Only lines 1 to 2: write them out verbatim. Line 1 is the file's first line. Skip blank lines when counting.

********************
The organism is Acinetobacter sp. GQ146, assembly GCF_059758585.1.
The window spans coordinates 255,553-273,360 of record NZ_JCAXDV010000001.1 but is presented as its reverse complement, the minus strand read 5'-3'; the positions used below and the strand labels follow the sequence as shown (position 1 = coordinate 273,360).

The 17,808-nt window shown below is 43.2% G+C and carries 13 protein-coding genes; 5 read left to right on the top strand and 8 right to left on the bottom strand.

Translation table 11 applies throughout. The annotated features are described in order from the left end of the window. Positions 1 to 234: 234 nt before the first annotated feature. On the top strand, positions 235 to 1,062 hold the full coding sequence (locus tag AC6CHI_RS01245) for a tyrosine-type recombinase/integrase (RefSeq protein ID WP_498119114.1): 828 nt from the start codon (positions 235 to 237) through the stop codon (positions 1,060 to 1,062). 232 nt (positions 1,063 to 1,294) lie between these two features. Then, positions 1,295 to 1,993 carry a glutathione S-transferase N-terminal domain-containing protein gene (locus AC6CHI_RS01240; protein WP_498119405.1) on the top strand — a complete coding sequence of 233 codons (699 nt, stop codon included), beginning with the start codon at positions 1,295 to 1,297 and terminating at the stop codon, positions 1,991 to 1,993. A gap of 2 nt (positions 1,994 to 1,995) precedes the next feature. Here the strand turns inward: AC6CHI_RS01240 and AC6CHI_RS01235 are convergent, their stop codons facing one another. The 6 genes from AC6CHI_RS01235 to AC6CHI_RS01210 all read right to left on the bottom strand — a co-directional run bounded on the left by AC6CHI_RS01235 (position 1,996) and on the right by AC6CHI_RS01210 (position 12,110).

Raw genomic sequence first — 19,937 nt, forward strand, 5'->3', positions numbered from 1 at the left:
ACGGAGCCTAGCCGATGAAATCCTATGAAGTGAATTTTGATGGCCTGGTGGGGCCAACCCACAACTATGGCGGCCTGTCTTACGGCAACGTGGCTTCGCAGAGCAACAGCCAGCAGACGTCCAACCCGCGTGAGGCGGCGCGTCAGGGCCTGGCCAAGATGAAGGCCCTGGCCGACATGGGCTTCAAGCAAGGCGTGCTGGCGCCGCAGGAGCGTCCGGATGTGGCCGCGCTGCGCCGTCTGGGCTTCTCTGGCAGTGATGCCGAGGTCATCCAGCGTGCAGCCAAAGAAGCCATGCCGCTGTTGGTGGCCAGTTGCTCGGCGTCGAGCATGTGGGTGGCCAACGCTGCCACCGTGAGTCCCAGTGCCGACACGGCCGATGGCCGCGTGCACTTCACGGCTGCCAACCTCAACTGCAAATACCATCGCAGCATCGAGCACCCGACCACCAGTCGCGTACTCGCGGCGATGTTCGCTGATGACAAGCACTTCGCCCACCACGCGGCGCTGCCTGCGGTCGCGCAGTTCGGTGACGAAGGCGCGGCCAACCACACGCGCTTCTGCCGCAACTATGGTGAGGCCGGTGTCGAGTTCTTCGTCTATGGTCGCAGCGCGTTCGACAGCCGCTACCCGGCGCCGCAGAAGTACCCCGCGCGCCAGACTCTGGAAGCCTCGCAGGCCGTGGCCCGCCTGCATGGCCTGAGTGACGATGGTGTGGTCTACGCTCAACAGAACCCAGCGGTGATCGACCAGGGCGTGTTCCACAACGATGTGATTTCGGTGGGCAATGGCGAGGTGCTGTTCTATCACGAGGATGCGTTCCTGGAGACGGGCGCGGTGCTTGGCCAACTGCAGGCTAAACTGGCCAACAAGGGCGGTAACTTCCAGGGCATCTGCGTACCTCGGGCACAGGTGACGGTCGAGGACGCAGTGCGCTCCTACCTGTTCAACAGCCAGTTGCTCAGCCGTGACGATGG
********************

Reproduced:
The organism is Acinetobacter sp. GQ146, assembly GCF_059758585.1.
The window spans coordinates 255,553-273,360 of record NZ_JCAXDV010000001.1 but is presented as its reverse complement, the minus strand read 5'-3'; the positions used below and the strand labels follow the sequence as shown (position 1 = coordinate 273,360).